- When you meet your potential supervisor, you should also meet existing students in the research group. If there aren't any, this is generally a bad sign. Even research groups starting off usually have one or two members, although they may not be clinical fellows but basic scientists. That doesn't matter; the purpose of meeting the research group members is to find out what the research group is like and how the group leader (your potential supervisor) treats them. It goes without saying that you need such a meeting to take place without the group leader being present, so you can get an honest opinion!
- Finding Your Funding
Sometimes your supervisor will have access to funding that can support you in your research, but it is more common to apply for a personal Fellowship. UCL has one of the largest portfolios of clinical research training fellowships from major funders such as the British Heart Foundation, Cancer Research (UK), the MRC, and the Wellcome Trust; as well as many of the smaller charities. There are a wide variety of Fellowships available and they vary in the stage of training for which they are appropriate, the length of support offered and the type of support. Some are specific to particular academic topics or clinical disciplines. You need to make sure that you have discussed potential funding sources with your supervisor. It will take time to develop a Fellowship proposal, and after submitting a proposal it will take several months for the funder to make a decision on whether to shortlist and interview you, so you need to leave enough time for this lengthy process. Remember you will also need to contact the postgraduate Deanery to plan your 'Out of Programme Research Experience', which should be done when you apply for a Fellowship and not when you finally secure one! The list below includes most of the charities and research councils that offer clinical academic training fellowships, with links to their websites where you can find details of the eligibility criteria and application deadlines.
- Developing Your Project
Many people who approach a potential supervisor do not have a fully developed and detailed description of the project they wish to undertake. This is absolutely fine, in fact, having a very detailed project can present difficulties for potential PhD students or clinical fellows as this project might not fit well within an academic environment, the specific supervisors available or to a three year project timeframe. But equally, it is best not to search for a supervisor and a project without any idea at all of what you want to do in terms of your research. Developing a project therefore should be approached as a flexible, iterative affair where the trainee identifies a potential supervisor, discusses potential projects of mutual interest and then works up a specific project into a Fellowship application. This process can take several weeks or months and so it is important you leave enough time for this part of the application stage. Getting it right is important because a successful project with an outstanding supervisor is the foundation upon which you will build your future academic career. A good research project is one that addresses a clearly articulated scientific hypothesis of basic or clinical importance, that is achievable in a three year time frame, and which has challenging but realistic goals.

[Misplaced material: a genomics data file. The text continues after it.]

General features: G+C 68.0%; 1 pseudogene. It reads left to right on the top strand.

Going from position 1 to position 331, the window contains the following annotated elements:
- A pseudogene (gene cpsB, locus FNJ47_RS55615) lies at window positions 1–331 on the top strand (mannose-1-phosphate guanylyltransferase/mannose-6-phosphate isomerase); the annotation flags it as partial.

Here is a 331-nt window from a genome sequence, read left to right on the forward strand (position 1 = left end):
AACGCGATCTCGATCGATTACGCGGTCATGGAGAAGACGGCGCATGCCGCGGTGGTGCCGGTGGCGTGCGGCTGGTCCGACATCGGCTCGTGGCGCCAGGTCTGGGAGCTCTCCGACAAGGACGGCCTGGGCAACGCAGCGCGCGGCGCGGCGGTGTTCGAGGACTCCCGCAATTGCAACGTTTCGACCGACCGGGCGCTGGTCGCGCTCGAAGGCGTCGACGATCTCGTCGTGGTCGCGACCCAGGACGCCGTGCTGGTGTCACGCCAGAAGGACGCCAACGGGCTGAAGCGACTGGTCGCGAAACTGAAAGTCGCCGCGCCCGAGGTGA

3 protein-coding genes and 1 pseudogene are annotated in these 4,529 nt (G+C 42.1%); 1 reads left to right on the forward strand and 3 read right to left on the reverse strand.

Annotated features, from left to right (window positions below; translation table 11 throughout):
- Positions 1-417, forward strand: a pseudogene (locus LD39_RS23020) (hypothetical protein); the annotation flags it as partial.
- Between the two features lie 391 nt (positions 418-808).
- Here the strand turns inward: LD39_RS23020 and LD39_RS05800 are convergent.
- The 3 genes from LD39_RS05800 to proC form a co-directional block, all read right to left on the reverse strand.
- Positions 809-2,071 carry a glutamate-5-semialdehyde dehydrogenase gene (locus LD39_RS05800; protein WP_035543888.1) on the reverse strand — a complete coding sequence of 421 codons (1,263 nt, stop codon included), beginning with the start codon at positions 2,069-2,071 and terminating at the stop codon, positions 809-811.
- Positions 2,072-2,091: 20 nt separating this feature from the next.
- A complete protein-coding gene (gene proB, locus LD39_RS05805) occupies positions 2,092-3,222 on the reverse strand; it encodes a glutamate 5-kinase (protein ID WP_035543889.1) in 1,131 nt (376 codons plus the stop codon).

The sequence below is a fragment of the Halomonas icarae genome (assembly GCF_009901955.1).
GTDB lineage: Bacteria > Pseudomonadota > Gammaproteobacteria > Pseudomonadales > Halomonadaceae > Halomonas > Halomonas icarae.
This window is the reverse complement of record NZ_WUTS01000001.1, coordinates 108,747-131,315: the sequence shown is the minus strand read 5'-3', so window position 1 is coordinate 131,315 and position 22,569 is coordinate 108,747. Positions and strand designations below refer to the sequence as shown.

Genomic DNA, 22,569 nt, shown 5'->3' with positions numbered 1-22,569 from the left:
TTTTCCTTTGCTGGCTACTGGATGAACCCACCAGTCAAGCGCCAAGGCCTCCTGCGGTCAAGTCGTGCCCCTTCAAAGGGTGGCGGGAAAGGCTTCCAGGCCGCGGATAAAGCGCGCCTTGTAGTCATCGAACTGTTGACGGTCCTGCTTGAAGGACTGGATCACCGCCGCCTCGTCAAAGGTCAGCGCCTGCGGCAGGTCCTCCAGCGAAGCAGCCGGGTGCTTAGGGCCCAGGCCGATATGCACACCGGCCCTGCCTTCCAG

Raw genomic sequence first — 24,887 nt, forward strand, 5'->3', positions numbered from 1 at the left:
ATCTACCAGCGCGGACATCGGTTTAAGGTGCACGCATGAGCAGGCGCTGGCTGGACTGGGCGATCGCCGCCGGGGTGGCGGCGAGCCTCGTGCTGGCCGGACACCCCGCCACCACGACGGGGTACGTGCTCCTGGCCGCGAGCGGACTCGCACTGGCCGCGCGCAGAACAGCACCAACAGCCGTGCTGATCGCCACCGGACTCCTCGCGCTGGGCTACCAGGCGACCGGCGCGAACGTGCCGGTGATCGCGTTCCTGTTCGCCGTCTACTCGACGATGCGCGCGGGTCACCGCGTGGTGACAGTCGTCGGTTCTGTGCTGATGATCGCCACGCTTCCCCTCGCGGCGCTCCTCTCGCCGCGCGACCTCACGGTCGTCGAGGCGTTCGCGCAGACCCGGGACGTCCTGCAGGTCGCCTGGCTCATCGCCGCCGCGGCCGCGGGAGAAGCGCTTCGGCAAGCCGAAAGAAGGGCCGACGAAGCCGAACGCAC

- Useful Funding Links
UCL is a large research-intensive university of global standing and has central London facilities that are amongst the best in the world. Our in-house facilities are complemented by our proximity to and close working relationship with national resources such as the Francis Crick Institute. UCL is part of UCL Partners, an Academic Health Science Centre (AHSC) covering a population of approximately six million people living and working in London. At UCL, trainees have access to an exceptional research environment that maps onto identified national skills gap including:
UCL Research Centres
- UCL Human Tissue Biobanks;
- Biosciences Electron Microscopy Facility;
- Centre for Advanced Biomedical Imaging (CABI);
- Centre for Medical Image Computin (CMIC);
- UCL Transgenic Service;
- UCL Genomics;
- Proteomics Research Core Facility (PRCF);
- Zebrafish Facility.
Collaborations with UCL
- Birkbeck-UCL Centre for Neuroimaging;
- Francis Crick Institute;
- Wellcome Centre for Human Neuroimaging;
- Wellcome/Gatsby Centre for Neural Circuits and Behaviour.